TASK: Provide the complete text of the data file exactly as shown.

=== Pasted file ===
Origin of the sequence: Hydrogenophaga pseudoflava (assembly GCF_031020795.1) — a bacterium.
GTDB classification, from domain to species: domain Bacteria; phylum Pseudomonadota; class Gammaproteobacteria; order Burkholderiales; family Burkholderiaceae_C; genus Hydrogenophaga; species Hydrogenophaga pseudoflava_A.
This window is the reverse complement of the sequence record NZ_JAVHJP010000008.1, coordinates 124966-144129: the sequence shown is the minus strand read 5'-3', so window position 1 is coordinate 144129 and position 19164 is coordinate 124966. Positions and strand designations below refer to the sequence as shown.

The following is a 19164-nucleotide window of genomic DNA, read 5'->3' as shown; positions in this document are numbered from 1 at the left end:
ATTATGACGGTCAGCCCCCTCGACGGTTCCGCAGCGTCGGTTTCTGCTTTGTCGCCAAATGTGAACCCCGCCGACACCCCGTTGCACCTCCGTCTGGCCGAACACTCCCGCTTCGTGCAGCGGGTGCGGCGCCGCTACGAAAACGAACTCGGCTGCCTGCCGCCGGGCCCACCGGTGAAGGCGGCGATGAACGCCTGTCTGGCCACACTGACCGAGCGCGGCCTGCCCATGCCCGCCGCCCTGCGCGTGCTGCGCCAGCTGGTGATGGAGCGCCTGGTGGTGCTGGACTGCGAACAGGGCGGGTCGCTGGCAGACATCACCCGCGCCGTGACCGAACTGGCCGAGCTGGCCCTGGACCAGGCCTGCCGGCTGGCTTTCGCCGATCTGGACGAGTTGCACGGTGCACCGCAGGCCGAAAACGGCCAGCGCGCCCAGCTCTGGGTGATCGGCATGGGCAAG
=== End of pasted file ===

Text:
Origin of the sequence: Hydrogenophaga pseudoflava (assembly GCF_031020795.1) — a bacterium.
GTDB classification, from domain to species: domain Bacteria; phylum Pseudomonadota; class Gammaproteobacteria; order Burkholderiales; family Burkholderiaceae_C; genus Hydrogenophaga; species Hydrogenophaga pseudoflava_A.
This window is the reverse complement of the sequence record NZ_JAVHJP010000008.1, coordinates 124966-144129: the sequence shown is the minus strand read 5'-3', so window position 1 is coordinate 144129 and position 19164 is coordinate 124966. Positions and strand designations below refer to the sequence as shown.

The following is a 19164-nucleotide window of genomic DNA, read 5'->3' as shown; positions in this document are numbered from 1 at the left end:
ATTATGACGGTCAGCCCCCTCGACGGTTCCGCAGCGTCGGTTTCTGCTTTGTCGCCAAATGTGAACCCCGCCGACACCCCGTTGCACCTCCGTCTGGCCGAACACTCCCGCTTCGTGCAGCGGGTGCGGCGCCGCTACGAAAACGAACTCGGCTGCCTGCCGCCGGGCCCACCGGTGAAGGCGGCGATGAACGCCTGTCTGGCCACACTGACCGAGCGCGGCCTGCCCATGCCCGCCGCCCTGCGCGTGCTGCGCCAGCTGGTGATGGAGCGCCTGGTGGTGCTGGACTGCGAACAGGGCGGGTCGCTGGCAGACATCACCCGCGCCGTGACCGAACTGGCCGAGCTGGCCCTGGACCAGGCCTGCCGGCTGGCTTTCGCCGATCTGGACGAGTTGCACGGTGCACCGCAGGCCGAAAACGGCCAGCGCGCCCAGCTCTGGGTGATCGGCATGGGCAAG